- Lots of dancing water
- (European) Vegan Banana Bread Bar
I Road to Rad, Exhibits C-D: Crowdsourced Power & Women's Racing
Let’s start with Women’s Racing. Have it. Support it. Nurture it. Develop it. Cultivate it. Care about it. Watch it. Sponsor it. Just fucking do it. Go to it. Watch it. Love it.
About crowdsourced Power and Parties—Dear UCI and race promoters and race organizations et al., let’s talk about fans. You NEED them, for two main reasons. A) They’re your eyeballs and eyeballs = $$$$$$$$$. If nobody cares, well, then nobody cares. But you already know that, kinda. B) Crowds animate the race, they increase the quality and quantity of the competition. It’s a fact, we researched it. We worked with Steve Hockett, our resident physicist, to diagram11See below. the effects enthusiasm and crowd size have on the race. We commissioned ourselves to make a comprehensive photographic study of the intersection between crowds and racing. And we recorded hours and hours of video interviews on the world-renowned Mur de Huy, annually one of cycling’s most densely crowded hill tops, about the subject of crowdsourced power; it’s nature, it’s importance, and whether or not it really exists.
Because we respect science, let’s be clear about our process: our hypothesis is that crowdsourced power exists and is vital to the future of cycling because it quantitatively and qualitatively improves the race. We did a 3-pronged study. The 3-pronged study proves our hypothesis. And finally, we’re publishing our findings (proof) here on Manual for Speed as well as in several other Scientific Journals. That evidence is:
- A diagram drawn by a physicist.
- A short documentary film.
- A bunch of photographics.
Additionally, we are publishing anecdotal evidence to support our Crowdsourced Power findings in the form of our Field Notes presented verbatim and in list form. Again, these are Field Notes and should be read as such. In some cases they may appear random, incoherent, irrelevant, tangential, misleading and bizarre. But that’s just because they are our field notes. If you don’t understand or feel comfortable with Field Notes it may be better to skip this section.
- Miniature Jupilers.
- House Music. POUNDING. BPB.
- Number of sausage vendors per person is remarkable. Email Fabrice, see if he has the actual number.
- Belgians drink too much maybe?
- Yeah, Belgians drink a lot.
- Quick internet search suggests that Belgians drink less than Estonians.
- Cigarettes don’t give you cancer in Europe? Or has the research and data on cigarettes not been published here? Look into this.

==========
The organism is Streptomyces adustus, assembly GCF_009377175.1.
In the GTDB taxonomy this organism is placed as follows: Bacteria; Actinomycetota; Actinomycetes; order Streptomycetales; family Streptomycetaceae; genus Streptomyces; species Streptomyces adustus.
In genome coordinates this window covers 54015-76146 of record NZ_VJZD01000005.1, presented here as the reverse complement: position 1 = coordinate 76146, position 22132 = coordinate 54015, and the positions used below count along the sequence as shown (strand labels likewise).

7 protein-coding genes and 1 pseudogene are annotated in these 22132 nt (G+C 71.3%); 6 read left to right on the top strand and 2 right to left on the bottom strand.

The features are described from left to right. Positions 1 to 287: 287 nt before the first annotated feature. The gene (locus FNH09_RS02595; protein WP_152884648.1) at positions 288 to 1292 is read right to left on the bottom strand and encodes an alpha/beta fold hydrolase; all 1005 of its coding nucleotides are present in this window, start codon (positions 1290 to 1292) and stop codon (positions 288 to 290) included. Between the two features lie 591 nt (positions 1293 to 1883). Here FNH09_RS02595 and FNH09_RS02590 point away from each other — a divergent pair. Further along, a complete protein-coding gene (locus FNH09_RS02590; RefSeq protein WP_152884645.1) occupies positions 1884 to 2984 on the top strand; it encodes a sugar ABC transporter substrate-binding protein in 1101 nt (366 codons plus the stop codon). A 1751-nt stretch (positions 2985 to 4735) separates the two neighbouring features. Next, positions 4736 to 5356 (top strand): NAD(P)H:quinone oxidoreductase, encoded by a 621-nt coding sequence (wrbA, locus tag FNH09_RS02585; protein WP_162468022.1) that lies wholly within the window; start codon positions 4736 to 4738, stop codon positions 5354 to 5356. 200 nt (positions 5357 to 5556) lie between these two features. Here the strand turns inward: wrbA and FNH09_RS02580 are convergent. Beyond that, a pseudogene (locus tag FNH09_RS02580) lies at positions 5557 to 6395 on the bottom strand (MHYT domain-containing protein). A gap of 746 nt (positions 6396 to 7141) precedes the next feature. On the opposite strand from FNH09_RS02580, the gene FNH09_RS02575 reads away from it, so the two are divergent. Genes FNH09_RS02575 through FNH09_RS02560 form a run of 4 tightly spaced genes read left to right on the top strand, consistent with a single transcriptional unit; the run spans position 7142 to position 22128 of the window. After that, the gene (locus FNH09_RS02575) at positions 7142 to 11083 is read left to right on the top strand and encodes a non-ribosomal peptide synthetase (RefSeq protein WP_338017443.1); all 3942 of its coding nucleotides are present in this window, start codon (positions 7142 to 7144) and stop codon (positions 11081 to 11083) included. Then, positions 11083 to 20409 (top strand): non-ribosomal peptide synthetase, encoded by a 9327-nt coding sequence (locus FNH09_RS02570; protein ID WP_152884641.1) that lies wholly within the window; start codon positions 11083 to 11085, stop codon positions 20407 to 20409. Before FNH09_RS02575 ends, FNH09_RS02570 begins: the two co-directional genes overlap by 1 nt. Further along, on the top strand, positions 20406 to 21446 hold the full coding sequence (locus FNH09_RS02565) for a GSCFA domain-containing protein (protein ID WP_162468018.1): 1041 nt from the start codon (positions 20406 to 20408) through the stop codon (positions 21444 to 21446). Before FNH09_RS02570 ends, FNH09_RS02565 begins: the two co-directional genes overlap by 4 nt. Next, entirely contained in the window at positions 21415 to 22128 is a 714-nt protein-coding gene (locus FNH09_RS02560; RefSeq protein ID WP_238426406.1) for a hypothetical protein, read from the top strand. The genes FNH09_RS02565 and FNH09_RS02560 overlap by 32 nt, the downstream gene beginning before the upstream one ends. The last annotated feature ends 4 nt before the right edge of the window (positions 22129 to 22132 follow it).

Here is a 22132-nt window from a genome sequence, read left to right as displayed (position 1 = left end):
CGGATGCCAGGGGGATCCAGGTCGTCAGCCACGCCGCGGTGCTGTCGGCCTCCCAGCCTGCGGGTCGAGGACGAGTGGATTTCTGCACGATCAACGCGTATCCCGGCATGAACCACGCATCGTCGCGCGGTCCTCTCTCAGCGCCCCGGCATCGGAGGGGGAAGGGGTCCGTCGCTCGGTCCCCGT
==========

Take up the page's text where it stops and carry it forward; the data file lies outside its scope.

- Bring a chair. Real fans bring chairs. Even if that chair is a cardboard box.
- Bring a hat. Real fans bring hats. Even if that hat is a carboard box.
- Face paint.
- Mur hurts to walk down more than it hurts to walk up.
- Sometimes I get the feeling that World War II only just ended in the Ardennes. It’s something about people’s faces and their expressions. And horsefoot.
- So much beer.
- More sausage.
- Jib arms.
- Flags and flags and flags and flags and stickers, and flags.
- Mur is two corners and ditch for 1.5k @213%
- Dogs are fans too.
- RVs. Festooned RVs. RVs with flags and dog-fans.
- Flag capes
- Crowds so close the riders can feel it. They respond. They make eye contact. They go faster. The more somebody yells the more other people yell. It’s like the rarely discussed/witnessed flipside of mob mentality which is otherwise terrifying and sucks. But in this case, this flipside deal, it’s more like the time Art Bell host of Coast to Coast with the help of several million listeners made it rain in a desert using Mass Focus Intention Demonstration.
II The Physics of Crowds
This above two-dimensional diagram illustrates two phenomenon:
- The positive effects (internal and external) cheering has on the peleton; namely, an increase animation and vigor which directly impacts the quality and competition of the race.
- How increased levels of cheering (more vigorous, increased strength, louder, greater volume, etc) directly correlate to increased power. Delivering even more animation and speed to the race, which, again, directly impacts the quality and competition of the race.
Steve Hockett, Manual for Speed’s resident Physicist, has a BA in Physicism and Art from Leeds University. He currently lives in Hebden Bridge, Yorkshire, UFO Triangle UK.